The Fox’s Beard

The Fox's Beard Audio Cover

I wrote this short story a little while ago and it’s up there as one of my favourites. It’s a fairly standard fable, which is what I like about it, as well as having an unlikeable protagonist, which, while can be challenging to get an audience behind, is quite fun to write. It’s message is pretty simple, namely the tried and true warning; ‘be careful what you wish for’, which is always fun.

I’ve wanted to do an audio version for a while because I like reading stories aloud, and I think this one, with its humour and narration, really lends itself to that format. Thanks to Movie Maintence Presents, this now exists.

You can listen to the audio here, or find MOBI, EPUB, and PDF versions to download below, for those of you who’d prefer to read the story yourself rather than hear my voice. Simply click the appropriate image, then ‘download’ in the new window that opens.

I hope you enjoy it and thanks for listening/reading

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Talk soon

Damian

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September 20, 2018

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Inside Out by Avalanche city is the blog song this week. Avalanche City is a singer songwriter from New Zealand, and creates folk pop treats of harmonious delight. Or, at least, I think he does. Enjoy.

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Current chain of writing days: 52

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I’ve been writing my weekend flash fiction stories for four weeks now, and they’re definitely scratching the itch I’d wanted them to. Not only do they ensure that I keep up with writing over the weekend, but they’re coming together better than I had hoped. In fact, I’m liking them a little too much, and have to be careful that they don’t leak into my weekday writing, which I use to chip away at whatever major project I’m currently working on.

In order to stop this from happening I have a strict rule that flash fiction writing can only take place over the weekend. As soon as Monday shows it’s round and sunny face it’s done, fingers down. No more editing, no more reworking, just throw whatever I have at that point on to the website. Because of this rule, and because I am a strict task master, one who refuses to bend to my own internal begging, I was concerned that the weekend writing might be somewhat sub par. Mostly, they haven’t been. In fact the latest one, Once Hidden, Three Times Found, is a piece of writing I’m really happy with, and up there as one of my favourites. The most exciting part about that story though was that I had no idea where it was going as I was writing it.

Usually, I plot out my story at least a little, even if it’s simply writing down whatever initially spawned the idea and adding a few stray thoughts about where it might go. But, because of my whip cracking rules, I didn’t have time for that, I didn’t even really have an initial burst of inspiration. What I did have was a writing prompt, given by another writing advice blog, where I was given a title and a first line, and then I just wrote from there, the story seemingly coming from nowhere.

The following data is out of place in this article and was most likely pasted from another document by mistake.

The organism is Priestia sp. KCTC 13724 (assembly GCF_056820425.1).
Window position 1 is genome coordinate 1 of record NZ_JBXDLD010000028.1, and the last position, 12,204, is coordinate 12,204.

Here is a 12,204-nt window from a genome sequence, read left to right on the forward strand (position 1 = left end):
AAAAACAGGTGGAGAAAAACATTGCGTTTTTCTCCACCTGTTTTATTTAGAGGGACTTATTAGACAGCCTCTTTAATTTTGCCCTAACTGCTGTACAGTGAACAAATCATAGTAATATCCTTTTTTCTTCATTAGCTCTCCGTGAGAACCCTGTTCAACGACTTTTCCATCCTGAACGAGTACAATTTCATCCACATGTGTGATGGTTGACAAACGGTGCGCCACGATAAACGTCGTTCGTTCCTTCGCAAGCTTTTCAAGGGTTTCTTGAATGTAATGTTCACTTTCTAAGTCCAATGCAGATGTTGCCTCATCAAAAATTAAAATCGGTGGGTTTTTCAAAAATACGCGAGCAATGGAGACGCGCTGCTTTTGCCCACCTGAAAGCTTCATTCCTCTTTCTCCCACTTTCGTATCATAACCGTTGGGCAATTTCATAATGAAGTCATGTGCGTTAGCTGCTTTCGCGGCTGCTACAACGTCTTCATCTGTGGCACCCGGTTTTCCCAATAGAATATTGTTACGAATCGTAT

It was kind of amazing. Stephen King has talked about how he often has no idea where his stories are going, but rather describes it as though he’s an archaeologist who’s simply exposing a story that’s already there. That’s what this one felt like.

I wrote the first half over two plane trips last weekend, travelling in between Melbourne and Adelaide, a short fifty minute flight, meaning my usual truncated time was even shorter still. I didn’t have time to overthink it, I just wrote one scene, briefly considered what could happen next, and then immediately wrote it; still with no plan about where the story was leading.

I then wrote the second half in the weekend just past. I knew I had hit my midpoint at the end of last weekend and still had no idea about how the second half would conclude, but all week I was excited to find out, because, weirdly, I felt like as much reader as writer, confident the story did have an ending, I would just have to wait to see what it was. Saturday rolled around but I had to finish editing an audio book version of one of my short stories (details of which to be revealed in a future blog), and so I had one day to find the story’s second half.

I began writing and sure enough, there it was, waiting for me, coming out one line at a time. By the time I was done I felt elated and wild. The ending came together, plucked from the corners of my mind and woven together in a way that felt natural and right.

Here’s the thing though, I’m not a story archaeologist. The story wasn’t waiting to be discovered. It wasn’t hanging in space, complete and perfect, simply needing a vessel to reveal itself. That’s not how it works. What actually happened was all the practice and work and study from the last few years came together in a way that meant I didn’t have to think about the story elements as I wrote them. Which, to me, is even more amazing. It means all this works.

When I started my screenwriting degree and was learning about all the various writing tools and structure guidelines and character design and dialogue rules and etc. etc. etc. it seemed like a lot to take in, a lot of pieces to crowd your head as you wrote, a lot of filters to look at your writing through. Basically, it seemed impossible. My lectures told me though, that given enough time all that knowledge would become second nature, that if used it enough it would become innate and feature in my writing without me having to think about it. I’m starting to see that they were right.

Basically, writing is like any other skill, you need to practice it. You need to do it over and over until you’re sick of doing it, and then find some way to keep doing it anyway. It’ll always take work, but the more you work the better you get, and that’s what I’m most excited about; getting better.